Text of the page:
There are two main factors. One of our research advisors is a former head of AI at HSBC. He looks at where IT and automation budgets are headed. Should AI be included under automation? Not precisely. It isn’t the same as RPA, but it often gets classed under automation.

Another thing to look at is culture. After 2008, banks are risk-focused. With the fear of regulatory and compliance, there’s an emphasis on playing defense and playing it safe. So, where attention goes, energy flows. Compliance and fraud will get budget before nifty chatbots.

AI talent and skills in financial services

There’s another thing that almost never gets talked about and that’s the issue of skill. There are two skillsets. One is the skillsets is getting artificial intelligence to produce a result reliably. You can learn this in school. You go to Stanford or Carnegie Mellon, you get a degree. You get enough data and context with business people, you can train an algorithm to give you an output that’s reasonably effective. Enterprise search, for example. If this utterly fails 20 percent of the time, it’s fine for applications we use inside the bank.

For apps that directly interface with customers, we now need something much less than an 80 percent working rate. What this implies is that we need really snuggly bounded reality as to what kinds of tickets and inquiries we can handle with this algorithm and which ones we can’t. We need really fast methods of routing these messages to a human being as soon as we get to the end of the rope of what our AI program is capable doing. And we need a swift iteration schedule to determine how well we’re understanding different categories of inquiries and where we’re dropping the ball on customer relationships.

This flywheel of skills is much more rare than having a PhD from an Ivy League school. And almost everyone with this skillset is in Silicon Valley. So, it will take banking world quite a while to get these people with these skills. It makes the customer service/marketing and sales side of things very hard in big, clunky established financial institutions.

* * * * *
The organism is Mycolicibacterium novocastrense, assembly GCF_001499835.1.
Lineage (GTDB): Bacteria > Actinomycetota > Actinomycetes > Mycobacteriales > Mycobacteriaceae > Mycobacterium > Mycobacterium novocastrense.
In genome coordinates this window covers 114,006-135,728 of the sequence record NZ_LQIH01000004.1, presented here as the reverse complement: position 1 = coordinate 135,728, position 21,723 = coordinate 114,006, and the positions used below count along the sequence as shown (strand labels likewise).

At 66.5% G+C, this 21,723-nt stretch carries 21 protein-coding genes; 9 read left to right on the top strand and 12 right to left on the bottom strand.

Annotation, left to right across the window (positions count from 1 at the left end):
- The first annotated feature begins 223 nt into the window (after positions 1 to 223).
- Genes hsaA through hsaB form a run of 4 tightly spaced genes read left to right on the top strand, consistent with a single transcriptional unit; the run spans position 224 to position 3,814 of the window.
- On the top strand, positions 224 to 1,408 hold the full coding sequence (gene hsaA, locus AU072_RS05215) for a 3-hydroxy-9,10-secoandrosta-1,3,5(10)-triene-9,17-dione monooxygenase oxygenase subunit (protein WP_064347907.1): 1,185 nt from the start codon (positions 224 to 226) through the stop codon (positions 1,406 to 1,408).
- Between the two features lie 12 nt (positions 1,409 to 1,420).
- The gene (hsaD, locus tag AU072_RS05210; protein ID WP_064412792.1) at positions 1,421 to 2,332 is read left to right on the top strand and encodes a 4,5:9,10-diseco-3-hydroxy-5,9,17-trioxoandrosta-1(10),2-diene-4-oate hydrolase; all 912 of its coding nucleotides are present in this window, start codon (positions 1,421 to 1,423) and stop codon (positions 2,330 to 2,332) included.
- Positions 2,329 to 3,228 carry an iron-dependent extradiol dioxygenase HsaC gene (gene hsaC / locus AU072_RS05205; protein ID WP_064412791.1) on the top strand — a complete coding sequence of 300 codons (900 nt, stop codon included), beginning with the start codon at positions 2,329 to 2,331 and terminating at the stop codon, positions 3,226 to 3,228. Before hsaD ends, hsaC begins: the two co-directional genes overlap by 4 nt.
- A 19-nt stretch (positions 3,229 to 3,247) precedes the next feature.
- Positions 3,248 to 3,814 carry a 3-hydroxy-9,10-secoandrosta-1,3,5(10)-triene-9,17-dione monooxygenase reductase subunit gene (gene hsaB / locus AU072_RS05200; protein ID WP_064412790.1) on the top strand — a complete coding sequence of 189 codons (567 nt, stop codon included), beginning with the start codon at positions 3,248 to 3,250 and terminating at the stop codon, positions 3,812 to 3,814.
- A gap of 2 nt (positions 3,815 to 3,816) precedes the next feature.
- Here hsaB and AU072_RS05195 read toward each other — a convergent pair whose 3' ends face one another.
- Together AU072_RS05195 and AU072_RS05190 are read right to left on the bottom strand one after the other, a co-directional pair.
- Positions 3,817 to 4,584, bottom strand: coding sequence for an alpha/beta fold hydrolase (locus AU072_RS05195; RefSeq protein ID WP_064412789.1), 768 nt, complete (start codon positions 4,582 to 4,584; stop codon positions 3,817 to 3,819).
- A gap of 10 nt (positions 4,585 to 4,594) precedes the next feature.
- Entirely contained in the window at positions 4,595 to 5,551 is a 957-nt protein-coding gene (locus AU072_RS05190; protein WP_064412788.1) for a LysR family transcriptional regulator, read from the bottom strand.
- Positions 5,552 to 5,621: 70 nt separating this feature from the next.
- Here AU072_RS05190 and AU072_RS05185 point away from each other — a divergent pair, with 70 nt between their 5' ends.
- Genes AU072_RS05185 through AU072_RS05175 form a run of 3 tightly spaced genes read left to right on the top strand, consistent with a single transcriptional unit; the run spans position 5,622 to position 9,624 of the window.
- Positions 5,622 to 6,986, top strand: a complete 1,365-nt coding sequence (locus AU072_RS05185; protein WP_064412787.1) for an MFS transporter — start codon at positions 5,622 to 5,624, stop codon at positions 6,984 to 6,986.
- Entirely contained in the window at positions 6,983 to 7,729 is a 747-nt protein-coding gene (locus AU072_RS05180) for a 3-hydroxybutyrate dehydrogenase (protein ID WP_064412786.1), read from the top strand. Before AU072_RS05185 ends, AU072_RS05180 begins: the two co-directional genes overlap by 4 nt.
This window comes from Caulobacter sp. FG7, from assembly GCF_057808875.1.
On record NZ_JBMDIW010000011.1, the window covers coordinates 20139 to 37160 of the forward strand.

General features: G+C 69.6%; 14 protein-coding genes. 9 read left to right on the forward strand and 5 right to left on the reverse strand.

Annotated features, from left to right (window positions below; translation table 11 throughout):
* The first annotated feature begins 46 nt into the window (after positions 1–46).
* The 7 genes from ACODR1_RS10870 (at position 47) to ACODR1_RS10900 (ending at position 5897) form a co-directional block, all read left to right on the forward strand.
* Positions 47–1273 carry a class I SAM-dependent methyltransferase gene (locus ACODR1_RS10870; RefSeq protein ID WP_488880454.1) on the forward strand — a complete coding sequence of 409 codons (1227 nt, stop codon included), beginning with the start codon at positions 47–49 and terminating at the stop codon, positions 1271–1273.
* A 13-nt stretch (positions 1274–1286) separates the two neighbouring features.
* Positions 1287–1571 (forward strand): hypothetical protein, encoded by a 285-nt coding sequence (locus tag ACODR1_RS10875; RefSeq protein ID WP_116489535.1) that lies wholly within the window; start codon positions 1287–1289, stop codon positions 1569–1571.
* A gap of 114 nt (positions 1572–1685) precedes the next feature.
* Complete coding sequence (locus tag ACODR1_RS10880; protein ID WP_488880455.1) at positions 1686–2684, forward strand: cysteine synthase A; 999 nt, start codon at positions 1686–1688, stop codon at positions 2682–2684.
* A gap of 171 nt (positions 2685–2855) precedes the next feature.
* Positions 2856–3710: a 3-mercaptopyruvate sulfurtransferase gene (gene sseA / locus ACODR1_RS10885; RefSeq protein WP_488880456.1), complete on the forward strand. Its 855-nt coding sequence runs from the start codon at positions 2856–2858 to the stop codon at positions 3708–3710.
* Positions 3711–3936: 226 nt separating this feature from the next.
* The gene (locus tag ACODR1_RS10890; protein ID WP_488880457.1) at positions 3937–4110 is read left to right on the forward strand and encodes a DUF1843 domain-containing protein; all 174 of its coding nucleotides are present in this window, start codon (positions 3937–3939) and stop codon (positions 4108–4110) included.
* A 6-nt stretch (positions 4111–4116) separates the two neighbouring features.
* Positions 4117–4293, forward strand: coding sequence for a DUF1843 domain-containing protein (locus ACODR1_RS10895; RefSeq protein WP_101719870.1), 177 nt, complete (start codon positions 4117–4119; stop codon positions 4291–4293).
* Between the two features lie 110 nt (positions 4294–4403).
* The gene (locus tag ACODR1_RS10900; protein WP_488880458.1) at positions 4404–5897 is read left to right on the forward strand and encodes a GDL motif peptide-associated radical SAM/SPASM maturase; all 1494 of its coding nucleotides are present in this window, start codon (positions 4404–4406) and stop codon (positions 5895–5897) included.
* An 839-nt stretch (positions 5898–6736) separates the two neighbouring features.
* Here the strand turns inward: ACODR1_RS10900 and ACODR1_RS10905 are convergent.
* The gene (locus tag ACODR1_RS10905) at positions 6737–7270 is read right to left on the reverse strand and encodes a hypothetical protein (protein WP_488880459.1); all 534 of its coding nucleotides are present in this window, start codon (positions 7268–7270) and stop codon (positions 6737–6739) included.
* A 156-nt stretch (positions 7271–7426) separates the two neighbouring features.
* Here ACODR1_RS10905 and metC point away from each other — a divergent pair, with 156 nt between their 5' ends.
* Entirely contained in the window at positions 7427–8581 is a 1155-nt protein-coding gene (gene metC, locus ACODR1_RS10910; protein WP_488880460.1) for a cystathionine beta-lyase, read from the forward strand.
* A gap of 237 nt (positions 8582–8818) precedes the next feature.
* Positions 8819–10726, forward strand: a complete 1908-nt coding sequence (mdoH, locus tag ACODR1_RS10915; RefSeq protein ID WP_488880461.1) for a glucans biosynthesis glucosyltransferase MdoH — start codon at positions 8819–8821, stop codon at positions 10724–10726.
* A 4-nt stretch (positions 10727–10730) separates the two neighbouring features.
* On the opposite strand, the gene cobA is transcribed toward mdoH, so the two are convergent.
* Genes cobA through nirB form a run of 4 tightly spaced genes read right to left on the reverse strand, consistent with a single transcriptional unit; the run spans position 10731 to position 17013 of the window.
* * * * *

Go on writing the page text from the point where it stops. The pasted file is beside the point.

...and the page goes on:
Getting budget for projects

Most C-suite folks still see AI as IT. A lot of bankers will think that AI means chatbots in banking based on a presumption that chatbots are very popular.

We talk about the lens of incentives: for any given category of AI innovation or investments, there are some that we want to exaggerate and emphasize as a bank. Because these make us look better to customers and shareholders. There are other ones that we want to downplay or hide because they don’t make us look good — or make us look bad — to our stakeholders.

Say, Citi invests tremendous amounts of money in anti-money laundering to prevent terrorists from buying bombs or shipping stolen artwork. Is Citi cooler when it does a press release about that? Will anyone give me props for that? Or, do people just get nervous that terrorists were buying bombs with money funded through my institution?

For that reason, fun, happy, neato customer facing stuff gets an inordinate percent of attention. When we analyzed it, customer facing AI stuff gets 4 to 1 the attention of other things. When we look at the money invested, it’s the opposite 4 to 1 being funneled into risk and fraud applications. While you might be happy to say who your chatbot vendor is, you’re not happy to say who your cybersecurity vendor is because it probably helps hackers to know who you’re using.

Hurdles to AI adoption

The truest barrier to AI is a genuine understanding of what artificial intelligence is and what it does. It’s really hard to grasp these technologies. The only proper way to go about AI adoption is to think about what AI is capable of, what the realities and challenges are in deploying this stuff in the enterprise — you quickly realize how different and more complicated AI is from IT.

What are the representative use cases? What can AI even do? Unless the champion, the executive leader pushing this to happen is informed and has an AI transformation vision, they’re going to be disappointed, frustrated and ill-prepared for what’s to come.

When you go under the hood of an Ally Bank or Wells Fargo, their chatbots were dead eight months after being launched. They’re dead — you can’t even use them. That’s the lens of incentives at work. Without an informed yes, projects don’t have the support they need to succeed.